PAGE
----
“The very big firms, particularly the Am Law 50, are able to incur more costs if they choose because of their margins,” he said, though he adds that it “doesn’t mean they will.” He said many of his Am Law 200 clients are reanalyzing growth plans, and rising real estate costs will figure in their decisions about where to expand. Some are considering growing in markets outside San Francisco. Some law firms have shown a willingness to trade killer views for substantial savings. When Cooley Godward Kronish moved from the top of One Maritime to the bottom of 101 California St., the firm saved a little more than 30 percent per lawyer a year in occupancy costs, Brennan said. Sidley Austin moved from the top of 555 California St. to the 20th floor of the same building, taking over Shearman & Sterling’s space. That firm relocated to smaller space at 525 Market St., Brennan said. Prudential CRES Vice President Craig Childress (who is helping Barg Coffin with its move) says that in general, tenants’ costs go up about 3 percent per year. In Barg Coffin’s case, the extra $11 per square foot represents nearly a 25 percent annual increase. Childress said that for Sedgwick, which leases more than 130,000 square feet on several floors in Steuart Tower, the extra could add up to more than $1 million. “How many people bank on that level of increase?” Childress asked. “In all the professional services firms in the building � it’s going to be a real hit.” Artists Capital Management, the tenant taking over Barg Coffin’s space in the tower, will be paying roughly $100 per square foot, Childress said. Spencer Hosie, who runs a one-man complex commercial litigation firm out of the 22nd floor of Spear Tower, says luck played a role in his lease negotiations several years ago. The lawyer renegotiated his lease during the “bottom of the trough” of 2002 and now pays about $40 per square foot. Hosie expects a bill any day now with a hike of about $8 per square foot, which he said is manageable. “Happily, we are below market at our base rent, so we will stay,” Hosie said. He’s hoping that luck won’t run out in 2009, when his lease expires. “The commercial real estate bubble is going to break and we’ll negotiate our next lease at the bottom of the next trough,” he said.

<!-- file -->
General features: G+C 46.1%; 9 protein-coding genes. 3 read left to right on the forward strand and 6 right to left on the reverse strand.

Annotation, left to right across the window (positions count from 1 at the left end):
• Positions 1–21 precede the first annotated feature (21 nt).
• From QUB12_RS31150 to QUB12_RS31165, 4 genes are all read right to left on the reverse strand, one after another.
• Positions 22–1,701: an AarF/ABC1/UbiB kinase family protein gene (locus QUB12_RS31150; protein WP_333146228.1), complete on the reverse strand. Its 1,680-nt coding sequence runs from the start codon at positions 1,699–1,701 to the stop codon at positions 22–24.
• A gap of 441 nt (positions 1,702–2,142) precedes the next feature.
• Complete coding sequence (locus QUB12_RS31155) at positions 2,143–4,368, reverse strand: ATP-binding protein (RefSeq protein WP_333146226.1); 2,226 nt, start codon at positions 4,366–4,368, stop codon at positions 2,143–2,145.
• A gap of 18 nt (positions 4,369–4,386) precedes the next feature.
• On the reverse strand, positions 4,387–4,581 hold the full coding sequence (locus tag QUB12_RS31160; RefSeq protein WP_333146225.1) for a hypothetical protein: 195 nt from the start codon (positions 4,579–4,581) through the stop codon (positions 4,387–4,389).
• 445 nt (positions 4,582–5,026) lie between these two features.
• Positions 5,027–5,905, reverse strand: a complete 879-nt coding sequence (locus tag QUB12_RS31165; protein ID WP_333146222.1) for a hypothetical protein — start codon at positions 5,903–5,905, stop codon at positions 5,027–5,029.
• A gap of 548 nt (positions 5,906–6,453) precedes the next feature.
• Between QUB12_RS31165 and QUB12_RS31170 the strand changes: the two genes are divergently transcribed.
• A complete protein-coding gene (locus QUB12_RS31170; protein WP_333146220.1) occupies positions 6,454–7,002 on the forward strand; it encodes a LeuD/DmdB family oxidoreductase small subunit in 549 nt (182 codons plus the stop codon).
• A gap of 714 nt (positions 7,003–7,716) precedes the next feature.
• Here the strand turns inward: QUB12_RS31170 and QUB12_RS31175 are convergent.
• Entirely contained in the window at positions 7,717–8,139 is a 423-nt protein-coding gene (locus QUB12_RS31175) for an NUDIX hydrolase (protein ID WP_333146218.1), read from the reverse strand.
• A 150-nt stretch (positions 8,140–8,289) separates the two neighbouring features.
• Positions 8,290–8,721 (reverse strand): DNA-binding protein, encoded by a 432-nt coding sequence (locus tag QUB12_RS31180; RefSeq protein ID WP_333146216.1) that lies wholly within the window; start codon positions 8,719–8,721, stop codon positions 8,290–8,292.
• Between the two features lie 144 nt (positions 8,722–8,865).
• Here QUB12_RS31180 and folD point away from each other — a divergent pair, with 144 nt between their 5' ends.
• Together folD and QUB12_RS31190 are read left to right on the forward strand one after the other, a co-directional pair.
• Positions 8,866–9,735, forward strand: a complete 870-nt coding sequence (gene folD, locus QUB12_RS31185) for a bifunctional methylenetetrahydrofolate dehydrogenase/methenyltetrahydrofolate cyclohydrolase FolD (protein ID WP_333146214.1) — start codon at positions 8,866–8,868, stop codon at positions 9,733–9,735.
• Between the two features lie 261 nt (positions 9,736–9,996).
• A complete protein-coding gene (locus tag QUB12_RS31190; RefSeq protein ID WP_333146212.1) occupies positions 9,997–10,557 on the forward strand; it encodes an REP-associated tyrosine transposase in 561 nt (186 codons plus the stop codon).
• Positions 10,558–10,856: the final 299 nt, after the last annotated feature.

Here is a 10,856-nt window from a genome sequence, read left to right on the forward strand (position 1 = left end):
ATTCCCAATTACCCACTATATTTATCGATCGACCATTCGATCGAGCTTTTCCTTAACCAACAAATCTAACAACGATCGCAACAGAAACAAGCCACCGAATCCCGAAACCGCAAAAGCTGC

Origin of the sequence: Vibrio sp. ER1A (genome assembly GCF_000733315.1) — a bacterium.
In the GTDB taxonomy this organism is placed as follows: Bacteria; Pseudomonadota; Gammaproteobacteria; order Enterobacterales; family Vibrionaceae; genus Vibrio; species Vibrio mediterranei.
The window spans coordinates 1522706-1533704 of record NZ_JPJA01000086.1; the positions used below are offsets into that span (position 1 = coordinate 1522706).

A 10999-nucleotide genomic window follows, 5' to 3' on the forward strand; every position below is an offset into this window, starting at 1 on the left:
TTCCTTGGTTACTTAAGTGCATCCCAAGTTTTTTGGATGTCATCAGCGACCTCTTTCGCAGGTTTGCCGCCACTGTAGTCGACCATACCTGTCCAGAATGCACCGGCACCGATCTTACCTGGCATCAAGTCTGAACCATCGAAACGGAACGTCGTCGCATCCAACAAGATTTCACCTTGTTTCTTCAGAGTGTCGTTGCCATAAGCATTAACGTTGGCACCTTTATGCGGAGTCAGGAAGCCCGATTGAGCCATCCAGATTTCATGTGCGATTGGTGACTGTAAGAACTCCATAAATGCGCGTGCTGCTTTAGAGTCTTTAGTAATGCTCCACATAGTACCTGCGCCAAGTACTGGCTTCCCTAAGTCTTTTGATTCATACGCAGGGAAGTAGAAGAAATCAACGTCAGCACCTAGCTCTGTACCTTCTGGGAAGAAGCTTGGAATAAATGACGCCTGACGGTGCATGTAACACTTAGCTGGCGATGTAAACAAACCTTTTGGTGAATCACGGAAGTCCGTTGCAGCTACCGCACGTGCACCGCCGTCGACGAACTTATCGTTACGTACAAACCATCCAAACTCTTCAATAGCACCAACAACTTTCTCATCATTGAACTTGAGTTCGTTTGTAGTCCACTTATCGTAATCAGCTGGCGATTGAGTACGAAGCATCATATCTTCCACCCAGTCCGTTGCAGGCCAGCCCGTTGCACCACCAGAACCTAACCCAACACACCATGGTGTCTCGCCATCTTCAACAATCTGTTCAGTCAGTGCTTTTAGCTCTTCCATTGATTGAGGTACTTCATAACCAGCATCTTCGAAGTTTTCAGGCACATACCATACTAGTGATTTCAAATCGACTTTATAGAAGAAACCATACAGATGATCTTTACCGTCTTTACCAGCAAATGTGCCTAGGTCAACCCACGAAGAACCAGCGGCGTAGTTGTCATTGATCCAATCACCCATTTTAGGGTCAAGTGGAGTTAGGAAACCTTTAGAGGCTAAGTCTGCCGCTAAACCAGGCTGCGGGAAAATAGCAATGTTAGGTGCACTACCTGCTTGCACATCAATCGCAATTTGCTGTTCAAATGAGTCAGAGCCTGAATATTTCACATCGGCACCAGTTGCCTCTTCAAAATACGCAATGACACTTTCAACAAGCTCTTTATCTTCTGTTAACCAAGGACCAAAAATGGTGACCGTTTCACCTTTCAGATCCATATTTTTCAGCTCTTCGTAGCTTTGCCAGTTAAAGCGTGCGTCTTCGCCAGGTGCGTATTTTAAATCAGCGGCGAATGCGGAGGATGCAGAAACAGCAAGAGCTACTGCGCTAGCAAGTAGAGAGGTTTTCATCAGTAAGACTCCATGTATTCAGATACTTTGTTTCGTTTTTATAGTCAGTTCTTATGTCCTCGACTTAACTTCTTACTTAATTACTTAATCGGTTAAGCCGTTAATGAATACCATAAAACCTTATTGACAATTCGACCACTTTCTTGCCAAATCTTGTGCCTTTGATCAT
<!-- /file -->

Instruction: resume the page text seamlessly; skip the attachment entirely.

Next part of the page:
This content has been archived. It is available exclusively through our partner LexisNexis®.

To view this content, please continue to Lexis Advance®.

Not a Lexis Advance® Subscriber? Subscribe Now

Why am I seeing this?

LexisNexis® is now the exclusive third party online distributor of the broad collection of current and archived versions of ALM's legal news publications. LexisNexis® customers will be able to access and use ALM's content by subscribing to the LexisNexis® services via Lexis Advance®. This includes content from the National Law Journal®, The American Lawyer®, Law Technology News®, The New York Law Journal® and Corporate Counsel®, as well as ALM's other newspapers, directories, legal treatises, published and unpublished court opinions, and other sources of legal information.

ALM's content plays a significant role in your work and research, and now through this alliance LexisNexis® will bring you access to an even more comprehensive collection of legal content.

For questions call 1-877-256-2472 or contact us at [email protected]


ALM Legal Publication Newsletters

Sign Up Today and Never Miss Another Story.

As part of your digital membership, you can sign up for an unlimited number of a wide range of complimentary newsletters. Visit your My Account page to make your selections. Get the timely legal news and critical analysis you cannot afford to miss. Tailored just for you. In your inbox. Every day.

Copyright © 2020 ALM Media Properties, LLC. All Rights Reserved.